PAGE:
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Drawing on concepts in political economy, political ecology, justice theory, and critical development studies, the authors offer the first comprehensive, systematic exploration of the ways in which adaptation projects can produce unintended, undesirable results.
Adaptation policies and measures are essential components of any global attempt to cope with the pending impacts of climate change. Drawing on concepts in political economy, political ecology, justice theory, and critical development studies, this book offers the first comprehensive, systematic exploration of the ways in which adaptation projects can produce unintended, undesirable results. The authors present a political economy framework revolving around four key processes: enclosure, exclusion, encroachment, and entrenchment. They document the presence of these four inequitable attributes in adaptation projects across four case studies: the displacement of char communities in Bangladesh; the Dutch Delta Works in the Netherlands; Hurricane Katrina reconstruction efforts in the United States; and the politics of technology transfer and knowledge inequality within the United Nations Framework Convention on Climate Change.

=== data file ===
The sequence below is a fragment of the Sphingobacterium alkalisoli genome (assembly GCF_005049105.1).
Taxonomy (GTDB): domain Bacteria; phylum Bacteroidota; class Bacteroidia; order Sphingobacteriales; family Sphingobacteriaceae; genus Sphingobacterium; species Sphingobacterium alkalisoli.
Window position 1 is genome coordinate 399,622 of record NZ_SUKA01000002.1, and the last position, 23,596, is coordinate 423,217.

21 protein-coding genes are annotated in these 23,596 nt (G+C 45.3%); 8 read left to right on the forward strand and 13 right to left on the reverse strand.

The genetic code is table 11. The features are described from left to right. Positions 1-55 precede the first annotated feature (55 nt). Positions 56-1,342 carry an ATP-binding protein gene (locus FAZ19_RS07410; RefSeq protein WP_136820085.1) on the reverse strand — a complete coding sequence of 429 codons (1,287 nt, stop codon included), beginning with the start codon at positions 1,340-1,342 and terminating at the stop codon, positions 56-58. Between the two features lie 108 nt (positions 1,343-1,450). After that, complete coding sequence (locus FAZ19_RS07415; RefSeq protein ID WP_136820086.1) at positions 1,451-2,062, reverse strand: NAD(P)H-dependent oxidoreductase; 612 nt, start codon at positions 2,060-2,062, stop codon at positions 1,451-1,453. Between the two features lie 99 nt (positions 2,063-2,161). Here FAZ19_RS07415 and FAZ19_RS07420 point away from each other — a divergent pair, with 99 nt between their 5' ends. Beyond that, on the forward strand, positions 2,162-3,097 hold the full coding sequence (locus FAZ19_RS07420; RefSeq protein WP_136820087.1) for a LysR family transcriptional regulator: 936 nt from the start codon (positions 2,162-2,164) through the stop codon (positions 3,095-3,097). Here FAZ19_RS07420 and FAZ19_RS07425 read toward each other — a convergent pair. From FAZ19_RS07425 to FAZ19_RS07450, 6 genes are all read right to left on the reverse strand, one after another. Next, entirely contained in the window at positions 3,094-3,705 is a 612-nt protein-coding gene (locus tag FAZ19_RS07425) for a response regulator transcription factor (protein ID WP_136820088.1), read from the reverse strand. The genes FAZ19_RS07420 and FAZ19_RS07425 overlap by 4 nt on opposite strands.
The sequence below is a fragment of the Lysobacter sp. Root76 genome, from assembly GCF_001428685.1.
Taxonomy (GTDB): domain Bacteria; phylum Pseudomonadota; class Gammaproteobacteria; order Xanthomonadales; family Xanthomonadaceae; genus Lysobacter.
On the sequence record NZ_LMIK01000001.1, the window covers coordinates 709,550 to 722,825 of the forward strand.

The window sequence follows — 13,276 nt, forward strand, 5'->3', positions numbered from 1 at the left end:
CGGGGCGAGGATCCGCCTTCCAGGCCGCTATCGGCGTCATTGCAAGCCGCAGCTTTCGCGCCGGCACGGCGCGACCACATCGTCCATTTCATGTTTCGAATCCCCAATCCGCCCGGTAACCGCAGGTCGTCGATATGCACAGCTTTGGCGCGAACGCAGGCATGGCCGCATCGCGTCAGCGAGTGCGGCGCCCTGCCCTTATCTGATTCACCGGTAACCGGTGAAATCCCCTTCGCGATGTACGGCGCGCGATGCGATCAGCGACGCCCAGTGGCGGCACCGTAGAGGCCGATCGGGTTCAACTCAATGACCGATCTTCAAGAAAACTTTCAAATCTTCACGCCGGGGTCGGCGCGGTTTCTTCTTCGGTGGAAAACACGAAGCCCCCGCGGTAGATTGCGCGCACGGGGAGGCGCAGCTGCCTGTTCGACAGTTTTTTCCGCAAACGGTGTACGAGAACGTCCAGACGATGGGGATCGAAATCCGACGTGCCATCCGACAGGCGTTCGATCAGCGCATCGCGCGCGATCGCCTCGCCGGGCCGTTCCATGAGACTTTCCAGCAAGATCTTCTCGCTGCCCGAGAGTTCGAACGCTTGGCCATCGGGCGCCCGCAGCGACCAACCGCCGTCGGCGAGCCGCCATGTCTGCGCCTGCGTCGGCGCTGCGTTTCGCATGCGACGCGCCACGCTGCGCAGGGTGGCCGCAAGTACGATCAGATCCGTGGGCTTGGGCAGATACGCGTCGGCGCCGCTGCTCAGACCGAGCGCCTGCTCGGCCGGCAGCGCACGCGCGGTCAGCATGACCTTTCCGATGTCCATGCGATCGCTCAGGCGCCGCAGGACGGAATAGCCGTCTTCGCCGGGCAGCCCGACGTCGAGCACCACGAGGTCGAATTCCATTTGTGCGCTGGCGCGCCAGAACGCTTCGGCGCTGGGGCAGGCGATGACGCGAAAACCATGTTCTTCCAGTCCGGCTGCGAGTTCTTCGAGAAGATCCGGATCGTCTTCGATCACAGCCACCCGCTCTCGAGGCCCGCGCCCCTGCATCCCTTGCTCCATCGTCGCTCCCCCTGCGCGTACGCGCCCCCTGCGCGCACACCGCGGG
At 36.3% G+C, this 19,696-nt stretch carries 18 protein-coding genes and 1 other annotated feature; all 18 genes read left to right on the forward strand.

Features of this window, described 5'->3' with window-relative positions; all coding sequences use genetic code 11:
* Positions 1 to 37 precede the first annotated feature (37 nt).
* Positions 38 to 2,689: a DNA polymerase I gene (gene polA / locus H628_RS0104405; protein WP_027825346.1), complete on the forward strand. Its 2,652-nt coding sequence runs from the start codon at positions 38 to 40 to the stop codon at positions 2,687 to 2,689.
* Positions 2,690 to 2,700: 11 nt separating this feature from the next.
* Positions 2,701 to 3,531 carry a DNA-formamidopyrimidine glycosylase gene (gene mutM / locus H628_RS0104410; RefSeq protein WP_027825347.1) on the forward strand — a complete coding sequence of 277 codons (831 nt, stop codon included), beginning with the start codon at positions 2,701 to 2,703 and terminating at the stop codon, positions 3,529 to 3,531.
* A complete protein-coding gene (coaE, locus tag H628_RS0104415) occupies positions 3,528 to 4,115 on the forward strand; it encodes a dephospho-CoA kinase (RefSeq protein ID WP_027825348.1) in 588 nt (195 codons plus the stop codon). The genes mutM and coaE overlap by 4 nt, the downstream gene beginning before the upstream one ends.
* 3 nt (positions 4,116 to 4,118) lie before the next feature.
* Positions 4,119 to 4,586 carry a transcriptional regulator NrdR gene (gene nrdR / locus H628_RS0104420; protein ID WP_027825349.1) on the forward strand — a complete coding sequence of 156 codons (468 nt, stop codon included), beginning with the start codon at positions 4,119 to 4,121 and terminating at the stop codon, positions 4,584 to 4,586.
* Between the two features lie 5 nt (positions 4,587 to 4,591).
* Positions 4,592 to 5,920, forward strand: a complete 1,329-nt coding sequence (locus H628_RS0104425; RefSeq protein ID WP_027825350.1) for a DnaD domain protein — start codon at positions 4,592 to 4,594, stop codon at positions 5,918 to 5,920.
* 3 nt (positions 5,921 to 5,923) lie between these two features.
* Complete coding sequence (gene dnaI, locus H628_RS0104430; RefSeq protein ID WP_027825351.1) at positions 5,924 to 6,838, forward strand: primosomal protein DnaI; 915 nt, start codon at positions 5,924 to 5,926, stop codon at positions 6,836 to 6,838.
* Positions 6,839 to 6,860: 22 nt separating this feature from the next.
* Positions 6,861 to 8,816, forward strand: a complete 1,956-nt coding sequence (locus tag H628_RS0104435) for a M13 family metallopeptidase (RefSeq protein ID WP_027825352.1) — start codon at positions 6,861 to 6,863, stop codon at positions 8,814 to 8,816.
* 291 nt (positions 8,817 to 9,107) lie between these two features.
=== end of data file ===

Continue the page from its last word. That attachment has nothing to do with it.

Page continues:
This book provides the first systematic critique of the concept of climate change adaptation within the field of international development. Drawing on a reworked political ecology framework, it argues that climate is not something ‘out there’ that we adapt to. Instead, it is part of the social and biophysical forces through which our lived environments are actively yet unevenly produced. From this original foundation, the book challenges us to rethink the concepts of climate change, vulnerability, resilience and adaptive capacity in transformed ways. With case studies drawn from Pakistan, India and Mongolia, it demonstrates concretely how climatic change emerges as a dynamic force in the ongoing transformation of contested rural landscapes. In crafting this synthesis, the book recalibrates the frameworks we use to envisage climatic change in the context of contemporary debates over development, livelihoods and poverty. With its unique theoretical contribution and case study material, this book will appeal to researchers and students in environmental studies, sociology, geography, politics and development studies.